A Maine treasure hunter said Wednesday he has discovered the wreck of a British merchant ship torpedoed off the Massachusetts coast by a German U-boat while carrying what he claims was one of the richest cargos ever.
Greg Brooks of Sub Sea Research in Gorham, Maine, said he has found the British steamer Port Nicholson, sunk in 1942 and now sitting in 700 feet of water 50 miles off the US coast.
Brooks claims the vessel, hit by two torpedoes from the U-87, carried a load of platinum bars now worth more than $3 billion.
However, an attorney for the British government expressed doubt the vessel was carrying platinum. And if it was, in fact, laden with precious metals, who owns the hoard could become a matter of international dispute, according to ABC News.
The Port Nicholson was reportedly carrying more than 70 tons in platinum bars, payment to the US from the Soviets for the war effort, according to the New York Daily News.
Platinum is currently selling for around $1,600 an ounce.
Brooks said he and his crew identified the Port Nicholson by its hull number using an underwater camera. He hopes to begin raising the treasure later this month or in early March with the help of a remotely operated underwater vessel.
“I’m going to get it, one way or another, even if I have to lift the ship out of the water,” he said.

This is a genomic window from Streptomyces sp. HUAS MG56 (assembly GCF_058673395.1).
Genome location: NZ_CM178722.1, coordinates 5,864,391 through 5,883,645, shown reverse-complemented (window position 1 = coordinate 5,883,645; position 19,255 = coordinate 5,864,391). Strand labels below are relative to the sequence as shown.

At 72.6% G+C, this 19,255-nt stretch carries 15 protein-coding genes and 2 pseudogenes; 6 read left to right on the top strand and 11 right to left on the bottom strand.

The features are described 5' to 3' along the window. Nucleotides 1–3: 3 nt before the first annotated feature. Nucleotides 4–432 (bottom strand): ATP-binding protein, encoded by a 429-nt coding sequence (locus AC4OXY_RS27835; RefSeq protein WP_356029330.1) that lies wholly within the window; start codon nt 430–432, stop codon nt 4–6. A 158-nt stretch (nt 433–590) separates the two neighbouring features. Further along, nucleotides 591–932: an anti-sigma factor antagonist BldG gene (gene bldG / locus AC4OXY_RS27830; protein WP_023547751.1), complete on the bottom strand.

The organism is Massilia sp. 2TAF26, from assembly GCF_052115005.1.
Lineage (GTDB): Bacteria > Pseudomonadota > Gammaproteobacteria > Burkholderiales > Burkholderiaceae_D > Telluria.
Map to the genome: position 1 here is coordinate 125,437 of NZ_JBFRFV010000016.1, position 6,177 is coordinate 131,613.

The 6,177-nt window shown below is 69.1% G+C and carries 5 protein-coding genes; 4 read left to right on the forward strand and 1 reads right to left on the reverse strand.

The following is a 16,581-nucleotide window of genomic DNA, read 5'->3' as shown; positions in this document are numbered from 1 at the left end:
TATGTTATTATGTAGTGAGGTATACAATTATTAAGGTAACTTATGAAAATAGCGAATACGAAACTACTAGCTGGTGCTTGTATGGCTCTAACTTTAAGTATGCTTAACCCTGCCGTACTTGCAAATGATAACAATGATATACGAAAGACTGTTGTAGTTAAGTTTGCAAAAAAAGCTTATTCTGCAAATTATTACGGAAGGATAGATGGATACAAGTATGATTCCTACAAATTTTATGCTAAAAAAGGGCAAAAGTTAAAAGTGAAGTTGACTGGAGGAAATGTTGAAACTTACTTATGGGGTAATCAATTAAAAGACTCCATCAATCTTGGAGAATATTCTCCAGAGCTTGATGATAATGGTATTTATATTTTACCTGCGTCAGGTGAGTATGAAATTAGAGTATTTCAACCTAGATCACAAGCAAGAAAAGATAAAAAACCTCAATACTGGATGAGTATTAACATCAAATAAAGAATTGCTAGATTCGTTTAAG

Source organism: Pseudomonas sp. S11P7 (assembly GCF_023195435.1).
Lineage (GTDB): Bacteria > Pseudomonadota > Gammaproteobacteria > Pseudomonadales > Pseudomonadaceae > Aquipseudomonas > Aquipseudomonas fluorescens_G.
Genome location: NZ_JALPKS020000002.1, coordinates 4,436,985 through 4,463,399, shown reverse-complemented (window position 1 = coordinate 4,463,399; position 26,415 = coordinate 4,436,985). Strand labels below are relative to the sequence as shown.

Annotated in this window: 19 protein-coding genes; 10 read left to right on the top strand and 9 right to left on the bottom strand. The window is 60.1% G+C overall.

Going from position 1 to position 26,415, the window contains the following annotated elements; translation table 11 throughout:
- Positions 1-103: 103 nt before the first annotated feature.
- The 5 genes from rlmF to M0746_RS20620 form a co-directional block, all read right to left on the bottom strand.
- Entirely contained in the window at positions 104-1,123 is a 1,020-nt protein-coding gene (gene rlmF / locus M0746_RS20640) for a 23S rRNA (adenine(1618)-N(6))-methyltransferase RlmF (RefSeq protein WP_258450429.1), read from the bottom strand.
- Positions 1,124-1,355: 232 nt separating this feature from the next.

The claim should be viewed with skepticism, said Robert F. Marx, an underwater archaeologist, maritime historian and owner of Seven Seas Search and Salvage LLC in Florida, ABC News wrote on its website.
“Both an American company and an English company previously went after the contents of the ship years ago and surely retrieved at least a portion,” Marx told ABC News. “The question is how much, if any, platinum is left,” he said.
Brooks said the Port Nicholson was headed for New York with 71 tons of platinum valued at the time at about $53 million when it was sunk in an attack that left six people dead. The vessel was also carrying gold bullion and diamonds, he said.
Brooks said he located the wreck in 2008 using shipboard sonar. He held off announcing the find while he and his business partners obtained salvage rights from a federal judge.
Britain will wait until salvage operations begin before deciding whether to file a claim on the cargo, said Anthony Shusta, an attorney in Tampa, Fla., who represents the British government. He said it is unclear if the ship was even carrying any platinum.
“We’re still researching what was on the vessel,” he said. “Our initial research indicated it was mostly machinery and military stores.”
A US Treasury Department ledger shows that the platinum bars were on board, Brooks said, and his underwater video footage shows a platinum bar surrounded by 30 boxes that he believes hold four to five platinum ingots each.
But he has yet to bring up any platinum, saying his underwater vessel needs to retrofitted to attach lines to the boxes, which would then be hoisted to the surface by winch.
(Above: The British steam merchant Port Nicholson. Photo from uboat.net.)